How to Avoid Potty Training Regression
by Angie Long
Angie is an experienced freelance writer and mother of two. She has extensive experience working in professional training, including the development and evaluation of training and exam material. She has a background in elementary education. Angie has a 4-year-old who still struggles with potty training, yet her 8-year-old nailed it by two years of age.
Possible Potty Training Regression Triggers
- A new brother or sister—Children can feel the need to gain attention when there’s a new family member, and sometimes they don’t know how else to get it besides doing it in a negative way. Even if the attention they receive after soiling their pants isn’t positive, they’re okay with simply getting any form of attention. Regressing during potty training is a desperate plea to be noticed and can happen even without the addition of a new child in the family.
- Stress—Any change in routine can cause stress on a child. This can include an unpleasant experience using the toilet, which they now assume will happen if they use it again.
- A urinary tract infection—An infection can make it difficult and painful to eliminate urine and control the bladder.
- Starting too young—One child may be ready to learn the ins and outs of potty training earlier than another child. Don’t assume that your child is ready just because someone else’s child started training at the same age. A child will master potty training when emotionally and physically ready. If your child started training too young, it could be possible that they were briefly interested in it, but was never fully potty trained to begin with.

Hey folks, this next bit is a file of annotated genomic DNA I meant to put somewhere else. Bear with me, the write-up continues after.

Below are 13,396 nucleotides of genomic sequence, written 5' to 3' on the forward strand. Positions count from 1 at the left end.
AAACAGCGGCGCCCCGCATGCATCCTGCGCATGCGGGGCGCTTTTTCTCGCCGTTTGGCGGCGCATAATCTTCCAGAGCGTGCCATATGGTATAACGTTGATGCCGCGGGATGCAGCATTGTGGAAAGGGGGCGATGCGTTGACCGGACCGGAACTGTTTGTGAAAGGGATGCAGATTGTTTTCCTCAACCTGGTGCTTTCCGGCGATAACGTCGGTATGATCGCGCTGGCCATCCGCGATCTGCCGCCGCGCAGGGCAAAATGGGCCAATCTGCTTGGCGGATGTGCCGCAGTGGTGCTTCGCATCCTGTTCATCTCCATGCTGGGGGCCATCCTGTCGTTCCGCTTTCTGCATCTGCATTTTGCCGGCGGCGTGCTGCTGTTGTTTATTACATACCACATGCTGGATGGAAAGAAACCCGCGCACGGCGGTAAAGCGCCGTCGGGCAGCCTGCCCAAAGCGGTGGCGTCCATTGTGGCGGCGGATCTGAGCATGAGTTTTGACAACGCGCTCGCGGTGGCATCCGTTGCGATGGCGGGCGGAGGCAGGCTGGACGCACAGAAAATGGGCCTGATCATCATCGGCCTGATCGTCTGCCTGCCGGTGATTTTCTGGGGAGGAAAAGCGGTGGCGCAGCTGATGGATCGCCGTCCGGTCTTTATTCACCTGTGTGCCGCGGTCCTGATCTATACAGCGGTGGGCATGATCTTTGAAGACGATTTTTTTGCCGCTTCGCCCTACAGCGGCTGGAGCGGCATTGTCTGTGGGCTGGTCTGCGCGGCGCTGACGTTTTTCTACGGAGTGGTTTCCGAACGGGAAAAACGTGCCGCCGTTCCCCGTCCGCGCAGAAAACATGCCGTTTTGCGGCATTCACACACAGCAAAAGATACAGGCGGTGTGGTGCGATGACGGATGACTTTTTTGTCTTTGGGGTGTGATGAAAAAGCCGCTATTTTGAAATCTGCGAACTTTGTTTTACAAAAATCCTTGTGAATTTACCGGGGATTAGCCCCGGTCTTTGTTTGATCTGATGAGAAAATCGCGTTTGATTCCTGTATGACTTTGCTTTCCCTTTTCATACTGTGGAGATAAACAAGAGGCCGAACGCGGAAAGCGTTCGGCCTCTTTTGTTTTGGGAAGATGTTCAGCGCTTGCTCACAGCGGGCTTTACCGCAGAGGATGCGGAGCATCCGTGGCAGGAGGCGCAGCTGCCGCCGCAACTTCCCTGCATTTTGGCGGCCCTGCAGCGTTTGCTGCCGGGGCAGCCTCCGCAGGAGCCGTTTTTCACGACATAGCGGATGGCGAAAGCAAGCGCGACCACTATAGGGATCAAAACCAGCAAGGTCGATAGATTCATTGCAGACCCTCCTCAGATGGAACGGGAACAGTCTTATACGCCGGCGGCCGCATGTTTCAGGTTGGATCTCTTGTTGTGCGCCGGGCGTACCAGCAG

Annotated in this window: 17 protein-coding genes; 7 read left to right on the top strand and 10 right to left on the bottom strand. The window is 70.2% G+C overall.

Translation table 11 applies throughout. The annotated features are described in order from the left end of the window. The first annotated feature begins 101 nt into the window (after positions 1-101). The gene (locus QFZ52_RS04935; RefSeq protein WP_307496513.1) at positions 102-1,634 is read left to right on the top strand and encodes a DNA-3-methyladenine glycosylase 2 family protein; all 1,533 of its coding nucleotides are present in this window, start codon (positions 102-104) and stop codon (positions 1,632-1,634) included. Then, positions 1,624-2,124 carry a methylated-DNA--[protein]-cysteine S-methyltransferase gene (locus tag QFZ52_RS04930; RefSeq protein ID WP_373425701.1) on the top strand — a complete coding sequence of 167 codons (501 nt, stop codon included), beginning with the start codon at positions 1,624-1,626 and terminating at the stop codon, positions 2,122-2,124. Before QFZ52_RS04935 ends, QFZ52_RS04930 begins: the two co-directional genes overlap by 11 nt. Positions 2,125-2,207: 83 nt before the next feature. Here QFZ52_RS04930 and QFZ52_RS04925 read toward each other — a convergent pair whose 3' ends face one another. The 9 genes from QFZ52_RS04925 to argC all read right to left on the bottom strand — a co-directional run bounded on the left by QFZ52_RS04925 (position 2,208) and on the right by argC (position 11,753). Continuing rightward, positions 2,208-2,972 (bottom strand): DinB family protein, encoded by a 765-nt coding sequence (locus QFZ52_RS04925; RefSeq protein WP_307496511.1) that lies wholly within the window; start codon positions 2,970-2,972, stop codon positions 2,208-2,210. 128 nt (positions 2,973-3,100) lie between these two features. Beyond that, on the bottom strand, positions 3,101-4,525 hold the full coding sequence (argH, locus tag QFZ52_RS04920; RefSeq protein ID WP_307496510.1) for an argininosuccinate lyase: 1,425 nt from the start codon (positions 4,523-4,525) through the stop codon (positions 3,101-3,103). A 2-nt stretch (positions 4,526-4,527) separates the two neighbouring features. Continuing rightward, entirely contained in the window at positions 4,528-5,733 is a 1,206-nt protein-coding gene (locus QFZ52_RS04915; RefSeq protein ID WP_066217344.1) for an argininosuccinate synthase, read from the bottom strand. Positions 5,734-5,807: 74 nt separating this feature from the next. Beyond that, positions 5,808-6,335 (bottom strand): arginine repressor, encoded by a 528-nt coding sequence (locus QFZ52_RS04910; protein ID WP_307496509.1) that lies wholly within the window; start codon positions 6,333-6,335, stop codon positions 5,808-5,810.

Get Back on TrackRemember that just because your child has had an accident doesn’t mean its potty training regression. An occasional accident is to be expected. If it is potty training regression, know that it is common and manageable. Consider the following tips for getting back on track:
- Start from square one. Dr. Shubin reminds parents to set clear expectations and predictable responses to those expectations. Reward good behavior and ignore unwanted behavior.
- Read potty training books to your child. Books about potty training may interest him or her a little more, and make your child realize that they’re not alone.
- Ask for help from older siblings. They’re usually eager to be good role models.
- Make a schedule and stick to it. This is especially important when your child is busy playing, as many accidents occur because the child is simply having too much fun!
- Reassess your reward system. If you started potty training without giving rewards, it could be possible that your child thought, “Wait a minute. What do I have to gain from using the potty?” Even if you did use a rewards system and thought you could get away with stickers, it might be time to take your reward system to a new level. For example, you can try giving your child an M&M each time they use the potty successfully. And when M&M’s aren’t enough, try something else, such as extra play time or reading an extra book during bedtime. Just keep in mind that even a simple verbal compliment might be a good enough reward. Don’t assume that awards always work, though. Sometimes the pressure to get the reward can be detrimental in itself.